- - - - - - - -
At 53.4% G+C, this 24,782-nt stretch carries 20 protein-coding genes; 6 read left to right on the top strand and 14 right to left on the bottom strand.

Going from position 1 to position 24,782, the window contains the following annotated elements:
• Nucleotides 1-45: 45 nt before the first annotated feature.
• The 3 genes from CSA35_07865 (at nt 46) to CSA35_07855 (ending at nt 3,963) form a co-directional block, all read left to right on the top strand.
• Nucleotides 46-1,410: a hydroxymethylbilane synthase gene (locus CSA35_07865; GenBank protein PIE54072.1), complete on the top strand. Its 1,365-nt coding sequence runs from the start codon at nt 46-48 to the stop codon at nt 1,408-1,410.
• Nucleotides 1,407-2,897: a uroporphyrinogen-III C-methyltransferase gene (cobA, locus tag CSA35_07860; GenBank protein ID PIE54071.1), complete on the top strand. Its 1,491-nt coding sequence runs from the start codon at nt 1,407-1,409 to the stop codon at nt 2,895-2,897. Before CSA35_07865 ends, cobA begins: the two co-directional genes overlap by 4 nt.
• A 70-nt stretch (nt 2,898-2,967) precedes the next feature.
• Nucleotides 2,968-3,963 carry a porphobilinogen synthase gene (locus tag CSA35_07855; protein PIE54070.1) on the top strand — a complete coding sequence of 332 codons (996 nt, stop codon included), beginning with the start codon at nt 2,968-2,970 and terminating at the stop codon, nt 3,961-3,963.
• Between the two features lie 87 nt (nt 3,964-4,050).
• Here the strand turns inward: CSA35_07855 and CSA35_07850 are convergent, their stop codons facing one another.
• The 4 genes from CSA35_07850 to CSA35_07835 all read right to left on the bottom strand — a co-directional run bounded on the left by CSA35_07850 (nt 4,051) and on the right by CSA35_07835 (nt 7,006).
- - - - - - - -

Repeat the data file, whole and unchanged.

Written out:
At 53.4% G+C, this 24,782-nt stretch carries 20 protein-coding genes; 6 read left to right on the top strand and 14 right to left on the bottom strand.

Going from position 1 to position 24,782, the window contains the following annotated elements:
• Nucleotides 1-45: 45 nt before the first annotated feature.
• The 3 genes from CSA35_07865 (at nt 46) to CSA35_07855 (ending at nt 3,963) form a co-directional block, all read left to right on the top strand.
• Nucleotides 46-1,410: a hydroxymethylbilane synthase gene (locus CSA35_07865; GenBank protein PIE54072.1), complete on the top strand. Its 1,365-nt coding sequence runs from the start codon at nt 46-48 to the stop codon at nt 1,408-1,410.
• Nucleotides 1,407-2,897: a uroporphyrinogen-III C-methyltransferase gene (cobA, locus tag CSA35_07860; GenBank protein ID PIE54071.1), complete on the top strand. Its 1,491-nt coding sequence runs from the start codon at nt 1,407-1,409 to the stop codon at nt 2,895-2,897. Before CSA35_07865 ends, cobA begins: the two co-directional genes overlap by 4 nt.
• A 70-nt stretch (nt 2,898-2,967) precedes the next feature.
• Nucleotides 2,968-3,963 carry a porphobilinogen synthase gene (locus tag CSA35_07855; protein PIE54070.1) on the top strand — a complete coding sequence of 332 codons (996 nt, stop codon included), beginning with the start codon at nt 2,968-2,970 and terminating at the stop codon, nt 3,961-3,963.
• Between the two features lie 87 nt (nt 3,964-4,050).
• Here the strand turns inward: CSA35_07855 and CSA35_07850 are convergent, their stop codons facing one another.
• The 4 genes from CSA35_07850 to CSA35_07835 all read right to left on the bottom strand — a co-directional run bounded on the left by CSA35_07850 (nt 4,051) and on the right by CSA35_07835 (nt 7,006).